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Book: Builder Book

  1. Introduction
  2. Set up Node.js project. VS code editor and lint. Set up Next.js project. Material-UI integration. Server-side rendering. Custom styles.
  3. HTTP. Express server. Next-Express server, nodemon. Index.getInitialProps. User data model and mongoose. MongoDB database and dotenv. Testing server-database connection. Retrieving document. Session and cookie. MenuWithAvatar and Header components.
  4. Authentication HOC. getInitialProps method. Login page and NProgress. Asynchronous execution. Promise.then. async/await. Google Oauth API infrastructure. setupGoogle, verify, passport, strategy. Express routes /auth/google, /oauth2callback, /logout. generateSlug. this. Set up at Google Cloud Platform.
  5. Testing method with Jest. Transactional email API with AWS SES service. Set up AWS SES service, security credentials. sendEmail method. Export and import syntax for server code. EmailTemplate data model. Update User.signInOrSignUp. Informational success/error messages. Notifier component. notify method.
  6. Book data model. Chapter data model. MongoDB index. API infrastructure and user roles. Read chapter API.
  7. Set up Github API infrastructure. Sync content API infrastructure. Missing UI infrastructure for Admin user. Two improvements. Testing.
  8. Table of Contents. Sections. Sidebar. Toggle TOC. Highlight for section. Active section. Hide Header. Mobile browser.
  9. BuyButton component. Buy book API infrastructure. Setup at Stripe dashboard and environmental variables. isPurchased and ReadChapter page. Redirect. My books API and MyBooks page. Mailchimp API.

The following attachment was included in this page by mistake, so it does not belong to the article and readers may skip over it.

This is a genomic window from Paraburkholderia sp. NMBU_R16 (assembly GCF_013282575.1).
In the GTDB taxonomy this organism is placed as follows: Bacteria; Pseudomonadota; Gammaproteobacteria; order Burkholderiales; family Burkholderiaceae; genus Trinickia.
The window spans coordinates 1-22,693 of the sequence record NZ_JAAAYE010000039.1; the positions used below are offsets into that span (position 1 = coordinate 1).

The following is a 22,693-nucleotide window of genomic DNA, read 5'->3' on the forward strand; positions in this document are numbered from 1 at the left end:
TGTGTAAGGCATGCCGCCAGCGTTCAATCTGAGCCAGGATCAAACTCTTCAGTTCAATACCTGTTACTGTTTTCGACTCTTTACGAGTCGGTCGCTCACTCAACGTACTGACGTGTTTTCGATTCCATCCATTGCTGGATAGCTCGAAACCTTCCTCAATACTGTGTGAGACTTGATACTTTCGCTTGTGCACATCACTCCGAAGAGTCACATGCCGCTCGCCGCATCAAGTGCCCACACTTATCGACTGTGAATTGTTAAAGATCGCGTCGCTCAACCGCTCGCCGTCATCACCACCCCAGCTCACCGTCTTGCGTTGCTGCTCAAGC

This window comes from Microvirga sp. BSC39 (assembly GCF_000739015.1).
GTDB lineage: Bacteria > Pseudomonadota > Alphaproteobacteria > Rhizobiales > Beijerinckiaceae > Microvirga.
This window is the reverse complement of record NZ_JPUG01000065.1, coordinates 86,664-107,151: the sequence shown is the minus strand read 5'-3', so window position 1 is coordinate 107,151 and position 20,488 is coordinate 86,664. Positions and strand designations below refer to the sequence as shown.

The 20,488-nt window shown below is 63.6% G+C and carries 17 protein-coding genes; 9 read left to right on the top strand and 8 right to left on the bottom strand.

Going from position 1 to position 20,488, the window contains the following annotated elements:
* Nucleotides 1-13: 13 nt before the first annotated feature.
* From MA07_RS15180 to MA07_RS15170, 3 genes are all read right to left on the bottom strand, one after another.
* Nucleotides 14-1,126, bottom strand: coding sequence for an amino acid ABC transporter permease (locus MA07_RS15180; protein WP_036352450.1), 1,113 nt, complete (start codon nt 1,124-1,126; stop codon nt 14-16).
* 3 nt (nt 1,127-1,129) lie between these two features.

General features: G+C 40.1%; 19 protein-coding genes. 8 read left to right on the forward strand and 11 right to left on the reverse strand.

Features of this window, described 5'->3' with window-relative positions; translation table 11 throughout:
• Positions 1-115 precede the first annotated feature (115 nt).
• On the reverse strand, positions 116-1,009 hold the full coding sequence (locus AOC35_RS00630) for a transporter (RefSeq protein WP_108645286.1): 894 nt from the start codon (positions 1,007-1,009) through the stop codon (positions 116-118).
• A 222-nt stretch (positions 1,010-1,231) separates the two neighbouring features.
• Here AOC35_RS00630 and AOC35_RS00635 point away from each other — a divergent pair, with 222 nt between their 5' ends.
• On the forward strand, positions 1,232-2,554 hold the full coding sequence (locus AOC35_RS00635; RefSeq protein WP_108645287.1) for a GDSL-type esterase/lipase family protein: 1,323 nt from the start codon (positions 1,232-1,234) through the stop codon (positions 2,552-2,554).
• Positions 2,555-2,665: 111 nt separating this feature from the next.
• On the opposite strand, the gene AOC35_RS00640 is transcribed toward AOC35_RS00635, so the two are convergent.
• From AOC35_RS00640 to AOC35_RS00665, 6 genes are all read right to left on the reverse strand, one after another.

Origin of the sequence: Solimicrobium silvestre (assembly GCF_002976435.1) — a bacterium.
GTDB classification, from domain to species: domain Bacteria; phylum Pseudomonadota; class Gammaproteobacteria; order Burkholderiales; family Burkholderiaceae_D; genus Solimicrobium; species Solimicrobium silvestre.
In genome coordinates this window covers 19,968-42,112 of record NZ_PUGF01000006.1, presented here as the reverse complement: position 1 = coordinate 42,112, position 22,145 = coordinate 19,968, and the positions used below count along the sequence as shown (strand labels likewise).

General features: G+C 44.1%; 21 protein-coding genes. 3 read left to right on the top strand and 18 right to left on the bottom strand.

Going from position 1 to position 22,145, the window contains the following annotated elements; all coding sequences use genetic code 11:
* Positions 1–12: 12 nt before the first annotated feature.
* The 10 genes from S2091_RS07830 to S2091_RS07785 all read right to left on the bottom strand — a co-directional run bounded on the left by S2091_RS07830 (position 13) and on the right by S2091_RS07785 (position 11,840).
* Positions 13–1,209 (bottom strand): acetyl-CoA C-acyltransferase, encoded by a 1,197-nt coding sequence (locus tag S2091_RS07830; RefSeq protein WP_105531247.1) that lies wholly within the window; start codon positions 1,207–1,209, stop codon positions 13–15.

10. Prepare project for deployment. Environmental variables, production/development. Logger. SEO, robots.txt, sitemap.xml. Compression and security. Deploy project. Heroku. Testing deployed project. AWS Elastic Beanstalk.

Chapter 9: Prepare project for deployment. Environmental variables, production/development. Logger. SEO, robots.txt, sitemap.xml. Compression and security. Deploy project. Heroku. Testing deployed project. AWS Elastic Beanstalk.

Our latest book update was November 2021.

The section below is a preview of Builder Book. To read the full text, you will need to purchase the book.

In Chapter 9, you'll start with the codebase in the 9-begin folder of our builderbook repo and end up with the codebase in the 9-end folder. We'll cover the following topics in this chapter:

  • Prepare project for deployment
    - Environmental variables, production/development
    - Logger
    - SEO: robots.txt, sitemap.xml
    - Google Analytics
    - Compression and security
    - Express route /_next/*

  • Deploy project
    - Heroku
    - Testing deployed project
    - AWS Elastic Beanstalk

In the previous chapter, Chapter 8, you learned about Stripe API and implemented infrastructure that allows our application to sell content (for example, a book). You also learned abour Mailchimp API so your application adds the email address of a signed-up user and buyer to a corresponding Mailchimp list/audience.

In this last chapter of the book, Chapter 9, we will prepare our application for a production environment and deploy our application to two hosting services: Heroku and AWS Elastic Beanstalk.

Prepare project for deployment link

So far, we've been running our app locally at http://localhost:8000. If you print the value for process.env.NODE_ENV and run our application locally - you will see undefined on your logs (either browser or server). The value of dev, thus, is true because of how we defined it:

const dev = process.env.NODE_ENV !== 'production';

To deploy our app, we need to:
- set the root URL ROOT_URL to instead of http://localhost:8000
- set the process.env.NODE_ENV value to production (sometimes hosting service sets value to production by default)